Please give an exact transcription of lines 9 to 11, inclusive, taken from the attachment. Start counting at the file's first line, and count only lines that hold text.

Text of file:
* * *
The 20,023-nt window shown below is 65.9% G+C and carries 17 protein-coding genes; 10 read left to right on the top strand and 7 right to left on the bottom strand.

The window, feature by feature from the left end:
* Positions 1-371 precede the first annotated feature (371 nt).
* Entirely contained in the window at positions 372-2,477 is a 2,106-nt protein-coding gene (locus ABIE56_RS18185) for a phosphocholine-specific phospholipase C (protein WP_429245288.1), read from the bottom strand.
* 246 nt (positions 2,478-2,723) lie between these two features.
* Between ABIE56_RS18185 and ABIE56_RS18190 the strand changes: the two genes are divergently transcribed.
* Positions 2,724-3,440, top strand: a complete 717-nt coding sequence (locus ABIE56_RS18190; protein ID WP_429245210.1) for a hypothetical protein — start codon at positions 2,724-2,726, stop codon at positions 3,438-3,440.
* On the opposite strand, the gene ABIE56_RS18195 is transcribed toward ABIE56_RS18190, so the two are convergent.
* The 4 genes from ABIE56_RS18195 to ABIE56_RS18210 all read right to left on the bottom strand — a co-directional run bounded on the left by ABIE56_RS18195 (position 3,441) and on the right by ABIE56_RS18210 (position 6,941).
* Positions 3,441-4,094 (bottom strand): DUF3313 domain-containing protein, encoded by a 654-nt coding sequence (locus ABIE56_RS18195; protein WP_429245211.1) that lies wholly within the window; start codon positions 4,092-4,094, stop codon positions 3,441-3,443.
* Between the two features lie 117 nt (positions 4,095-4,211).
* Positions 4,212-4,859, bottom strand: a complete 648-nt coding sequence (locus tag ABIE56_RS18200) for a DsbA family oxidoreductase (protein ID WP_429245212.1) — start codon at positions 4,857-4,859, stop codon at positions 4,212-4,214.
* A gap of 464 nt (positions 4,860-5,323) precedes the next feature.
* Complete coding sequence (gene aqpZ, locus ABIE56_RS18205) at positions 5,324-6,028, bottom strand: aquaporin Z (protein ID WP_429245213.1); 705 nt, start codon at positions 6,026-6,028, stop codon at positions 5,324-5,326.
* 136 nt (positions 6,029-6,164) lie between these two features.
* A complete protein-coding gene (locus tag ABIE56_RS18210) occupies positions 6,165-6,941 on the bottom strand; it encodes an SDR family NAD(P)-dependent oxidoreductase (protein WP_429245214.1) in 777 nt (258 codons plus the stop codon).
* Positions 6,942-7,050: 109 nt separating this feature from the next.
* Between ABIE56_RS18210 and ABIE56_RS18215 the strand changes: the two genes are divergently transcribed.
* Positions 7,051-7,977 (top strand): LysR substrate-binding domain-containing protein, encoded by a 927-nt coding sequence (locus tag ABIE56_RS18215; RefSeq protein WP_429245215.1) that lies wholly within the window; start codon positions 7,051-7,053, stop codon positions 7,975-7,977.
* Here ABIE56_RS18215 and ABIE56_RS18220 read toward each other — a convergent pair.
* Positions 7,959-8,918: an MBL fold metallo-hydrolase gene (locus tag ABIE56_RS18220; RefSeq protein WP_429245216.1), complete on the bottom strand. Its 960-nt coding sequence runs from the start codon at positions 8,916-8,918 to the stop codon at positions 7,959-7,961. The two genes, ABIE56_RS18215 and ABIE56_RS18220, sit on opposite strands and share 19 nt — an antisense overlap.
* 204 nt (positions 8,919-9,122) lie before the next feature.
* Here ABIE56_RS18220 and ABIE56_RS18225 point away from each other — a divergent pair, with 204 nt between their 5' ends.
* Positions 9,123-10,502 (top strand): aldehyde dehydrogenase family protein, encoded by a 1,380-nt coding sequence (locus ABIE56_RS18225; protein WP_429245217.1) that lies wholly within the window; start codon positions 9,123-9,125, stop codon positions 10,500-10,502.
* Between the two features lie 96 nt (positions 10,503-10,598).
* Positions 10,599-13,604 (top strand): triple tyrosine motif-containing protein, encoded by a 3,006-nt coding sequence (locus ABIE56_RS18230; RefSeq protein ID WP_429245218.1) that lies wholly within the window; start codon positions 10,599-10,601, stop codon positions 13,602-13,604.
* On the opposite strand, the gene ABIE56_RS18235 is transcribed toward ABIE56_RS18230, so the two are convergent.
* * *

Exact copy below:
* The 4 genes from ABIE56_RS18195 to ABIE56_RS18210 all read right to left on the bottom strand — a co-directional run bounded on the left by ABIE56_RS18195 (position 3,441) and on the right by ABIE56_RS18210 (position 6,941).
* Positions 3,441-4,094 (bottom strand): DUF3313 domain-containing protein, encoded by a 654-nt coding sequence (locus ABIE56_RS18195; protein WP_429245211.1) that lies wholly within the window; start codon positions 4,092-4,094, stop codon positions 3,441-3,443.
* Between the two features lie 117 nt (positions 4,095-4,211).